Gas Accretion onto a Protoplanet and Formation of a Gas Giant Planet

Monthly Notices of the Royal Astronomical Society (Impact Factor: 5.52). 02/2010; DOI:10.1111/j.1365-2966.2010.16527.x
Source: arXiv

ABSTRACT We investigate gas accretion onto a protoplanet, by considering the thermal effect of gas in three-dimensional hydrodynamical simulations, in which the wide region from a protoplanetary gas disk to a Jovian radius planet is resolved using the nested-grid method. We estimate the mass accretion rate and growth timescale of gas giant planets. The mass accretion rate increases with protoplanet mass for M_p < M_cri, while it becomes saturated or decreases for M_p > M_cri, where M_cri = 0.036 M_Jup (a_p/1AU)^0.75, and M_Jup and a_p are the Jovian mass and the orbital radius, respectively. The growth timescale of a gas giant planet or the timescale of the gas accretion onto the protoplanet is about 10^5 yr, that is two orders of magnitude shorter than the growth timescale of the solid core. The thermal effects barely affect the mass accretion rate because the gravitational energy dominates the thermal energy around the protoplanet. The mass accretion rate obtained in our local simulations agrees quantitatively well with those obtained in global simulations with coarser spatial resolution. The mass accretion rate is mainly determined by the protoplanet mass and the property of the protoplanetary disk. We find that the mass accretion rate is correctly calculated when the Hill or Bondi radius is sufficiently resolved. Using the oligarchic growth of protoplanets, we discuss the formation timescale of gas giant planets. Comment: Accepted for publication in MNRAS. High resolution figures are available at

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    ABSTRACT: Core accretion and disk instability require giant protoplanets to form in the presence of disk gas. Protoplanet migration models generally assume disk masses low enough that the disk's self-gravity can be neglected. However, disk instability requires a disk massive enough to be marginally gravitationally unstable (MGU). Even for core accretion, a FU Orionis outburst may require a brief MGU disk phase. We present a new set of three dimensional, gravitational radiation hydrodynamics models of MGU disks with multiple protoplanets, which interact gravitationally with the disk and with each other, including disk gas mass accretion. Initial protoplanet masses are 0.01 to 10 $M_\oplus$ for core accretion models, and 0.1 to 3 $M_{Jup}$ for Nice scenario models, starting on circular orbits with radii of 6, 8, 10, or 12 AU, inside a 0.091 $M_\odot$ disk extending from 4 to 20 AU around a $1 M_\odot$ protostar. Evolutions are followed for up to $\sim$ 4000 yr and involve phases of relative stability ($e \sim$ 0.1) interspersed with chaotic phases ($e \sim$ 0.4) of orbital interchanges. The 0.01 to 10 $M_\oplus$ cores can orbit stably for $\sim$ 1000 yr: monotonic inward or outward orbital migration of the type seen in low mass disks does not occur. A system with giant planet masses similar to our Solar System (1.0, 0.33, 0.1, 0.1 $M_{Jup}$) was stable for over 1000 yr, and a Jupiter-Saturn-like system was stable for over 3800 yr, implying that our giant planets might well survive a MGU disk phase.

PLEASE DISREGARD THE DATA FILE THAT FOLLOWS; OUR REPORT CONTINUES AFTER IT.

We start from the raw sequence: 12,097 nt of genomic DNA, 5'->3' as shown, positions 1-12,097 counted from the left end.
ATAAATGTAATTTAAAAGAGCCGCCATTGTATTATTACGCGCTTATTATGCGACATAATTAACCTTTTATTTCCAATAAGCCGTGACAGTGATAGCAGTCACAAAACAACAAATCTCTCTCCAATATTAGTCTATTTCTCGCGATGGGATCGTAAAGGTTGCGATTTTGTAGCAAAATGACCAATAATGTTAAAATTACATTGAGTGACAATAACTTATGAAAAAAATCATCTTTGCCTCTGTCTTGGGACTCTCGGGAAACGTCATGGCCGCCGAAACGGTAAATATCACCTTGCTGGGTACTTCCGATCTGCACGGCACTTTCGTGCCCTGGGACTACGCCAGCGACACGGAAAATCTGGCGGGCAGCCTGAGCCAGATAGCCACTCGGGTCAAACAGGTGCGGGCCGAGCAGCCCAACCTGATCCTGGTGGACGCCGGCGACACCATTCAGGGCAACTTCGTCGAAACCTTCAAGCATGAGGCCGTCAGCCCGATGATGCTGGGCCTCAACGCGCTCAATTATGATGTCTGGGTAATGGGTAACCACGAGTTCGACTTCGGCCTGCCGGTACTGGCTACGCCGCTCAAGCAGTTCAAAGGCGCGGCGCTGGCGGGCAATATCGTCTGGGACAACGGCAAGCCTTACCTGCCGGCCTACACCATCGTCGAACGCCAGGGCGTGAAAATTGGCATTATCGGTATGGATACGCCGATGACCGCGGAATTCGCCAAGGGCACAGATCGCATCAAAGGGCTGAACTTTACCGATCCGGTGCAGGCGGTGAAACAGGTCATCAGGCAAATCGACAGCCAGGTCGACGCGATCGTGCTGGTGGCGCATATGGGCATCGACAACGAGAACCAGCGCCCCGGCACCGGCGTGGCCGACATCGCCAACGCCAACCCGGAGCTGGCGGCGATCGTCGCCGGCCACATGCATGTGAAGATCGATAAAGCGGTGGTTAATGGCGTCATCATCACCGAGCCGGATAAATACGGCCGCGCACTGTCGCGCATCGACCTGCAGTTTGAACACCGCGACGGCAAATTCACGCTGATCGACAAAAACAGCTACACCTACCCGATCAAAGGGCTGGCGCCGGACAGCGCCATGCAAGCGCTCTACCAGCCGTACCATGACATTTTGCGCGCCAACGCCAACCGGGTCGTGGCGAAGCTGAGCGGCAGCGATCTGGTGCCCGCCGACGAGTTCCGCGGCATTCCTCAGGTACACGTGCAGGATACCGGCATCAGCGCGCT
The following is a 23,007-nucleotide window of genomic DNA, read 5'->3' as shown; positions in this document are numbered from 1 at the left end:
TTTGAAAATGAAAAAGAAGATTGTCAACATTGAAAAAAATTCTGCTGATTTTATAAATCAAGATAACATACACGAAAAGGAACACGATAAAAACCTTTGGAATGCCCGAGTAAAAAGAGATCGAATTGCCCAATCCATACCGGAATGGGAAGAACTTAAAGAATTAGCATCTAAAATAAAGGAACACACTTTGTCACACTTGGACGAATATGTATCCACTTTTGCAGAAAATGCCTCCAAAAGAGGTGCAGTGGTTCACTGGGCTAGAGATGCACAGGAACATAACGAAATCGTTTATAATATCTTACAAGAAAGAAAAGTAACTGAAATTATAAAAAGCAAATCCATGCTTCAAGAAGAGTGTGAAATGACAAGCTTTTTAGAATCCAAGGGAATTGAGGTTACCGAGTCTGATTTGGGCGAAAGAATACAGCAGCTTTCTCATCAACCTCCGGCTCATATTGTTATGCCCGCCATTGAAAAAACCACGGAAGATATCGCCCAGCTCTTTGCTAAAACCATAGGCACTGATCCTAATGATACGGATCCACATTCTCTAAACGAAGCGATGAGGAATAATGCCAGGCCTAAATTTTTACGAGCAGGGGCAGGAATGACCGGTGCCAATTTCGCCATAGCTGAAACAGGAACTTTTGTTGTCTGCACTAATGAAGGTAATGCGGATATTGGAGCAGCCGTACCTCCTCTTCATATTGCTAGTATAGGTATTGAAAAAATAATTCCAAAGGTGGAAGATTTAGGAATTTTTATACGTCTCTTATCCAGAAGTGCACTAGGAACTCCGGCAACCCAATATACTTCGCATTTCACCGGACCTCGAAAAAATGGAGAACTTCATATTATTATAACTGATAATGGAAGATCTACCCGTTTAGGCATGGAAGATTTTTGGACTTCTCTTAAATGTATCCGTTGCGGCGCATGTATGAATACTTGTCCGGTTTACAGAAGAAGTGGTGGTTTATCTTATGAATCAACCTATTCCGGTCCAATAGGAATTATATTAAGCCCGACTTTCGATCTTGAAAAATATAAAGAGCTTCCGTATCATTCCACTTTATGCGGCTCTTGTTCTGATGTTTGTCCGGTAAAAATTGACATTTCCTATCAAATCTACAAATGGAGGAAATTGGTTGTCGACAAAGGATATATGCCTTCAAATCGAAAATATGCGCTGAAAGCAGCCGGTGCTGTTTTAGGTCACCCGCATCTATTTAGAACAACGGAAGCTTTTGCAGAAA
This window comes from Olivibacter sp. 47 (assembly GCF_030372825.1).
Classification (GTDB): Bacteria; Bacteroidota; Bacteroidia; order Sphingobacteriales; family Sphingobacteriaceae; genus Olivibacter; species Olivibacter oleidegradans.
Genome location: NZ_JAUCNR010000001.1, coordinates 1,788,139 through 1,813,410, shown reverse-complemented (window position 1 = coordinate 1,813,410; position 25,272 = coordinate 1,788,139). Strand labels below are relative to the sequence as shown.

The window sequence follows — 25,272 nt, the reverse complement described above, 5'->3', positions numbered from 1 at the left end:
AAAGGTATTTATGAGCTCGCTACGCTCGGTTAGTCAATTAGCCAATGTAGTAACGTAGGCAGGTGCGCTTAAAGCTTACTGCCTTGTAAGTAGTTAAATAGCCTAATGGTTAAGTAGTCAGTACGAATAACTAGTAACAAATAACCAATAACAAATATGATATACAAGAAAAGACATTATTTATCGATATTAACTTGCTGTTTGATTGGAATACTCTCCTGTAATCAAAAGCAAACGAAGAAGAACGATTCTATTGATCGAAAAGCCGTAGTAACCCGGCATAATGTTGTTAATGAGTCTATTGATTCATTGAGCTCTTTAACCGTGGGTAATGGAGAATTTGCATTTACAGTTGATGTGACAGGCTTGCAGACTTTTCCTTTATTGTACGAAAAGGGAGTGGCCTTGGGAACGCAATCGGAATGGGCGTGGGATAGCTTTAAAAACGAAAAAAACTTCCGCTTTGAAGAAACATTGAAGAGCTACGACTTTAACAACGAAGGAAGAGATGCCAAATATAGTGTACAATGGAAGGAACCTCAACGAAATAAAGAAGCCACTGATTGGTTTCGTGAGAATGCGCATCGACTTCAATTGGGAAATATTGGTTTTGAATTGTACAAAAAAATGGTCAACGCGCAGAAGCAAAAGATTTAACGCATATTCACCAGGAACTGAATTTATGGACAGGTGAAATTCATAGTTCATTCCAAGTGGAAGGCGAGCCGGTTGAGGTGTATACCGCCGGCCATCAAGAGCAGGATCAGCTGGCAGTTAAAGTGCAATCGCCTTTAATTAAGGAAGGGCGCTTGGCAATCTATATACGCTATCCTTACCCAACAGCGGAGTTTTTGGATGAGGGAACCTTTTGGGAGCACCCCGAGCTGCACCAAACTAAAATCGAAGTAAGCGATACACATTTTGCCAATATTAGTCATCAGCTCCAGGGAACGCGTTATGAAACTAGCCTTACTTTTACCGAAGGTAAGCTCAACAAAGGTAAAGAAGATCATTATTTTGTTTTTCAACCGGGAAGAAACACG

The Astrophysical Journal 01/2013; 764(2). · 6.73 Impact Factor


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Shu-ichiro Inutsuka